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    Just caught the explanation at the bottom of the Seagate page for what ELS&W means - Entry Level Systems and Workstations. I guess I qualify. :-)

    I feel I am definitely at the losing end of the upgrade path for this machine...

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    I'm guessing here but I think both of those Seagates are so new that they are not in the retail channel yet. k

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    Rebecca,

    Those were the last Narrow 50pin SCSI drives Seagate made. Not available thru Seagate Online anymore. Bought the very quiet 36GB ST336918N model last fall to replace the very noisy 2GB Hawk XL that came in my 8500. Found both of those drives and the ST318417N 18GB listed at Computer Giants & Bason Computer.

    Paul

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    Thanks Paul. Never knew they have the larger GB drive as well. k

    [This message has been edited by kaye (edited 19 April 2003).]

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    Thanks Paul - I did find a few retail outlets that carried them, but it's nice to have a few other choices. I guess I'd better just bite the bullet and buy one. I think since this is sort of a temporary fix for an aging computer, I will go with the 18GB, which is around $75 cheaper. Especially since I won't be able to take the drive with me to a future new machine.

    I just hope by the time I do buy a new machine I can still use this one as a backup! I seem to always be one computer behind the times.

    Thanks everyone for your suggestions, but one more thing...

    Is the vibrating a sign that the drive is kaput? I didn't leave it running long enough to test it. I know I can't use it in my machine, but would like to know what the vibration signals. Anyone?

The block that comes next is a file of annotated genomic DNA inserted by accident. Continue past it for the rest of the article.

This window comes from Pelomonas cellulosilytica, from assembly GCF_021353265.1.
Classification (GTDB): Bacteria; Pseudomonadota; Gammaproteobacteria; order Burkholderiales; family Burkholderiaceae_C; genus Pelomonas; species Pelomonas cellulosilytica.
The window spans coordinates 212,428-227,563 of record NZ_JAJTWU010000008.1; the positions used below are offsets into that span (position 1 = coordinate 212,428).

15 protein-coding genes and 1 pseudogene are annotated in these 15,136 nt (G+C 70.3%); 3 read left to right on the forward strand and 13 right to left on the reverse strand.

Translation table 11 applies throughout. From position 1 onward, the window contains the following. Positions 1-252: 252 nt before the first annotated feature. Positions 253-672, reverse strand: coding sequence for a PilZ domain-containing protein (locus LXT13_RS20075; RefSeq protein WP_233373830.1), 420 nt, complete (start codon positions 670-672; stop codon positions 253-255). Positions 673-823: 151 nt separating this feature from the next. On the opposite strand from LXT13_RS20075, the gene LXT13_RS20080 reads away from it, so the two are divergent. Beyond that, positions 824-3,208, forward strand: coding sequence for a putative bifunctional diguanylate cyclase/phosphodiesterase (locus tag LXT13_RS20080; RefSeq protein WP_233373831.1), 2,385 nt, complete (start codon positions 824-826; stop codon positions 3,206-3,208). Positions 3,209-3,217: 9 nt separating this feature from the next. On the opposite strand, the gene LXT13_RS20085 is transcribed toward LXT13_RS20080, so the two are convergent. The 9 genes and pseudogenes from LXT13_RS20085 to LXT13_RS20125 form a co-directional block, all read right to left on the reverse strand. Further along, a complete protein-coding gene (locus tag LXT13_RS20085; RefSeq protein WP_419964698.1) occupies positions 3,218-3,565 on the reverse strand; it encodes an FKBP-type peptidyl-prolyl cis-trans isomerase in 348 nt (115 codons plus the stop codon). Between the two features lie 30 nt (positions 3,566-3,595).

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    The plastic sleds are themselves slightly loose, not "bolted down" like new machines with metal plates. The drive specs should show acoustics rating.

    Without hearing it, and unless you were to run Drive Setup to test the drive, hard to know. Some older 7200 rpm drives were real "egg beaters." At first I thought you'd bought one of the old "half-height" models which Seagate had in 9GB but which were 5.25" size, and weighed in at a hefty 16 lbs. Real old style. OWC had some two years back. Took up all of a dual drive case, and no way to ever put one inside.

    Disk drives today, ATA or SCSI, tend to offer more like 50MB/s while narrow drives max out at 20MB/s. That was why I would gently suggest using an LVD drive with adapter for now, so that later you could use a Miles2 or ATTO UL3S if you want to use SCSI for RAID or whatever. And at $179-189 either of the 10K drives I noted from Seagate or Maxtor, both 36GB might in the long run of things, be a better investment. And, would work on the Miles card you have now with a $39 adapter. I've done it with a 9GB Atlas 10K II and it really felt fast and snappy even on the 7300's FastSCSI internal native bus.

    - G.

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    Gregory - I appreciate your "nudge" to get me to go the LVD route. Let me say that the word "adapter" has always been something I've been told to avoid, even though I know that Granite makes good ones. (I know this from the Gurus previous sales pages)

    If all I need is an adapter and I can hook up the LVD to my Bluenote, then it might not be a bad idea, especially if the drive will work in a newer G3 or G4.

    As far as the vibrating drive - when it is not bolted down on the sled it is somewhat quiet, but it vibrates like a son of a gun! There is no way I could mount it into the machine unless it was covered with foam or something like that. My brother-in-law said that perhaps the bearings inside are out of whack. If I can do a drive test, would it tell me if there was something wrong mechanically? I'm just curious.

    I have one other issue regarding termination which has me stumped. About a year ago I expressed interest in getting another drive (it's taken me this long to actual get around to doing it!), and Louie suggested I add it to the Bluenote, which would've left the CD alone on the internal bus, which wouldn't work because it has no way to terminate.

    So, he had me do some testing to see if moving the CD to the BN chain would 'drag down' the performance of the main drive, but it didn't. After the testing I left my internal CD player connected to that chain because I knew I would be putting the new drive on that same chain. With the Bluenote, the manual says the one closest to the card is the beginning of the chain, and the end of the chain always has to be terminated, and my CD is on the end. It has been working fine in that configuration for quite awhile, so am I missing something? Or should I put it in the middle?

    Hope you guys don't mind a bit more pestering... :-)